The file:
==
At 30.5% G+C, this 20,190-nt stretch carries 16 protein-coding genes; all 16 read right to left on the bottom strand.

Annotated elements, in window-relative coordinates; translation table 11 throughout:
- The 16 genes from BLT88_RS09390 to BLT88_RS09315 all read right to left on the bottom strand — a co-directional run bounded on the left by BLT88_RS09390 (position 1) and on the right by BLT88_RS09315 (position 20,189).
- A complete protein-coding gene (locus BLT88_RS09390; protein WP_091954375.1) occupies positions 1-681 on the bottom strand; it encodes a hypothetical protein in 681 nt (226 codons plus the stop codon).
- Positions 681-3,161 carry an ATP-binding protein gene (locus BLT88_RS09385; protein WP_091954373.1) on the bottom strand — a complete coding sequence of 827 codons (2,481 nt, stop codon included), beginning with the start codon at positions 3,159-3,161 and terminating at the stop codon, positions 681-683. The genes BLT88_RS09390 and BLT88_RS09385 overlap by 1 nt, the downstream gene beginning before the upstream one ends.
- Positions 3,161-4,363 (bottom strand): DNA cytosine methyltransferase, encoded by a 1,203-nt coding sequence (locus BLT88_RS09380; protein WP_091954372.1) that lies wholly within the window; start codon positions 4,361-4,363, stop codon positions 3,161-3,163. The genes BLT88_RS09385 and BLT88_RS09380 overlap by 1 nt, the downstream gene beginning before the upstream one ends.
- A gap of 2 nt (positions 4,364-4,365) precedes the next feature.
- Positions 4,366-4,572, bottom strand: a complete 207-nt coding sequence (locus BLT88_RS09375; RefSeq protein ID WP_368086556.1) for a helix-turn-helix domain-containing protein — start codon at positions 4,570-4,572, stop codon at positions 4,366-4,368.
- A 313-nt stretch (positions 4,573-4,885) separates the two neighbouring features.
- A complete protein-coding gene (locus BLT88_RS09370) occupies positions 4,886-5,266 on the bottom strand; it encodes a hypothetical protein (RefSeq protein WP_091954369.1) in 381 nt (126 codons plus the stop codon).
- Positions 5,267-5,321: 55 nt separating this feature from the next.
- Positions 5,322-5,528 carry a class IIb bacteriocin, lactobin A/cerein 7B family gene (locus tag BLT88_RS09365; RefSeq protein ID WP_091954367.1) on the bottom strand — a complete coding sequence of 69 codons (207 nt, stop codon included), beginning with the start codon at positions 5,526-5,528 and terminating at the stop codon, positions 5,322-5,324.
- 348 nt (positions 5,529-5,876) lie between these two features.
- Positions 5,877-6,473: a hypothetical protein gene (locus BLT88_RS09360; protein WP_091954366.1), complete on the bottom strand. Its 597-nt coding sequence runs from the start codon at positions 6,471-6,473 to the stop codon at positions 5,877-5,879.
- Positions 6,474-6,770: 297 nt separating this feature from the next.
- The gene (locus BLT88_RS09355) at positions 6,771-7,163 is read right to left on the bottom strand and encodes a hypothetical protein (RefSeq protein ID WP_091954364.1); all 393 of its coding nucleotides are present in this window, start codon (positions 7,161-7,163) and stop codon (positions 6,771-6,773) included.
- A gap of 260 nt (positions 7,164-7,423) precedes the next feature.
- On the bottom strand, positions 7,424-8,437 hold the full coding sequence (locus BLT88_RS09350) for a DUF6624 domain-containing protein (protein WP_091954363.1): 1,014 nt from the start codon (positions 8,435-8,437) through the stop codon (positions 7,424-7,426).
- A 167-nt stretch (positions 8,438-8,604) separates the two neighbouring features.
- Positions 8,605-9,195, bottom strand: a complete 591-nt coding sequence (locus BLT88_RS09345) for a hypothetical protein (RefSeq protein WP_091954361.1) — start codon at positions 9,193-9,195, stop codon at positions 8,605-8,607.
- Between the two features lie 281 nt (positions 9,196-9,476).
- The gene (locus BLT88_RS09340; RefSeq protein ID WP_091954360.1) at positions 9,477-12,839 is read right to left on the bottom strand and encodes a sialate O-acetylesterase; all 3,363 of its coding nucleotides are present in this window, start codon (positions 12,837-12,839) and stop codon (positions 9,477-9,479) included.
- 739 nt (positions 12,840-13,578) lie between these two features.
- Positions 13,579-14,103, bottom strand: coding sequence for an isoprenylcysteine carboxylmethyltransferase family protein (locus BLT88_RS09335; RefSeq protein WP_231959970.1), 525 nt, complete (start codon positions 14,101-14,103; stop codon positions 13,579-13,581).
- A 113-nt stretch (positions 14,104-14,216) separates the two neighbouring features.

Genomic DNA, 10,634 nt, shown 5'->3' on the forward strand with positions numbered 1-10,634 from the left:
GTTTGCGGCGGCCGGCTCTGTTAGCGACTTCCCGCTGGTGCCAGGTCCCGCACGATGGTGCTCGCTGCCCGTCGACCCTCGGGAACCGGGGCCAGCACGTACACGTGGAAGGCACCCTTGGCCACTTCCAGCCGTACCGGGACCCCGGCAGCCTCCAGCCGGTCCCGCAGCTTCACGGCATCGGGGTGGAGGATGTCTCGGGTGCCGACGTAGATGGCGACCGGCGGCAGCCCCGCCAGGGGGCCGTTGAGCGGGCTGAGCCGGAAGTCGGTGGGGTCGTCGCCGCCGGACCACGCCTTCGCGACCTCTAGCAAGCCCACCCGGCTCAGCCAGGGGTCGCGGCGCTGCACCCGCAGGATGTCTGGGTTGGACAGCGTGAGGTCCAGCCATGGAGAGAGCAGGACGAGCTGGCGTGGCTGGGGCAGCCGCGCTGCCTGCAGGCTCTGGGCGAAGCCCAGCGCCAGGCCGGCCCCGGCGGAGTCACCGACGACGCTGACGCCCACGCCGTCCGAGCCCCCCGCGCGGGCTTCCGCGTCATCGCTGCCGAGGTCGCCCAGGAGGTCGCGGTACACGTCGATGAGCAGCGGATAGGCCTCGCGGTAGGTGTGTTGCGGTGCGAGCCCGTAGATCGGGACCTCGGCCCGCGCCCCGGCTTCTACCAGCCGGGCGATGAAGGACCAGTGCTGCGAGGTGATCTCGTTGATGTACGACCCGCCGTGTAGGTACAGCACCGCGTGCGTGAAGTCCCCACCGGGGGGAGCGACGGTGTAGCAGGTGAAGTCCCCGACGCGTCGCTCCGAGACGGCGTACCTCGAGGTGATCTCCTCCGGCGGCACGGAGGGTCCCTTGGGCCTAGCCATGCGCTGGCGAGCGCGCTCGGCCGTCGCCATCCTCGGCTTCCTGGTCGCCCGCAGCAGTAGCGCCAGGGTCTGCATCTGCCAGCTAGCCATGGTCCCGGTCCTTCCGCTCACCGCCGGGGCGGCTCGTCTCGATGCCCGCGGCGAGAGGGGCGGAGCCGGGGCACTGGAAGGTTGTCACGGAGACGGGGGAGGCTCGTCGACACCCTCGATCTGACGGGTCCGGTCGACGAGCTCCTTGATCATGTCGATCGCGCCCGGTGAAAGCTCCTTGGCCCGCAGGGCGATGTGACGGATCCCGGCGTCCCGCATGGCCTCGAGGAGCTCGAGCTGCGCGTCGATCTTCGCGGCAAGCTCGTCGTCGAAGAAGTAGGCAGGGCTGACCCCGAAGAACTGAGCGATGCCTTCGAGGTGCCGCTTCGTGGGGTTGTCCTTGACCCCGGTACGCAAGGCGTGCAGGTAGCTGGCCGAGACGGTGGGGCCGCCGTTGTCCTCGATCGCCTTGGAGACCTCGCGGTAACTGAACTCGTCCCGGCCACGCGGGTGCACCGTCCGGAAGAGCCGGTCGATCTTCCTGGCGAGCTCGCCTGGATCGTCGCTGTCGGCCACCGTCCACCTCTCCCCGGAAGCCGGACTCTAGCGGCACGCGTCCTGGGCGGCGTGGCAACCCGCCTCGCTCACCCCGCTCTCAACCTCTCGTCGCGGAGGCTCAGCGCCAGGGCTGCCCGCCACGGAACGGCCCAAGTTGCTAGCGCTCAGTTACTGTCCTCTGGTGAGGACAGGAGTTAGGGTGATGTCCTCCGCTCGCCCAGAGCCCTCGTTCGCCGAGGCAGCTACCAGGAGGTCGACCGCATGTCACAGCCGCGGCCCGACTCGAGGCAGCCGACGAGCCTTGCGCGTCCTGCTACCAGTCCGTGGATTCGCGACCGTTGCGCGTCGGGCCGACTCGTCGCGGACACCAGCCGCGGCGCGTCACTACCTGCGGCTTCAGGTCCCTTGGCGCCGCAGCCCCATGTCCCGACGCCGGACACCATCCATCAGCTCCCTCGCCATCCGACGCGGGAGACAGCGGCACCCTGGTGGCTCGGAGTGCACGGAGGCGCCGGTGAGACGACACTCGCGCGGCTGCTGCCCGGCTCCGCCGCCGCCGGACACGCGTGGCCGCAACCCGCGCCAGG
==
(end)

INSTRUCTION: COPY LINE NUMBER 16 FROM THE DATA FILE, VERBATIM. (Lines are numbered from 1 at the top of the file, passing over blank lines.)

- The gene (locus BLT88_RS09355) at positions 6,771-7,163 is read right to left on the bottom strand and encodes a hypothetical protein (RefSeq protein ID WP_091954364.1); all 393 of its coding nucleotides are present in this window, start codon (positions 7,161-7,163) and stop codon (positions 6,771-6,773) included.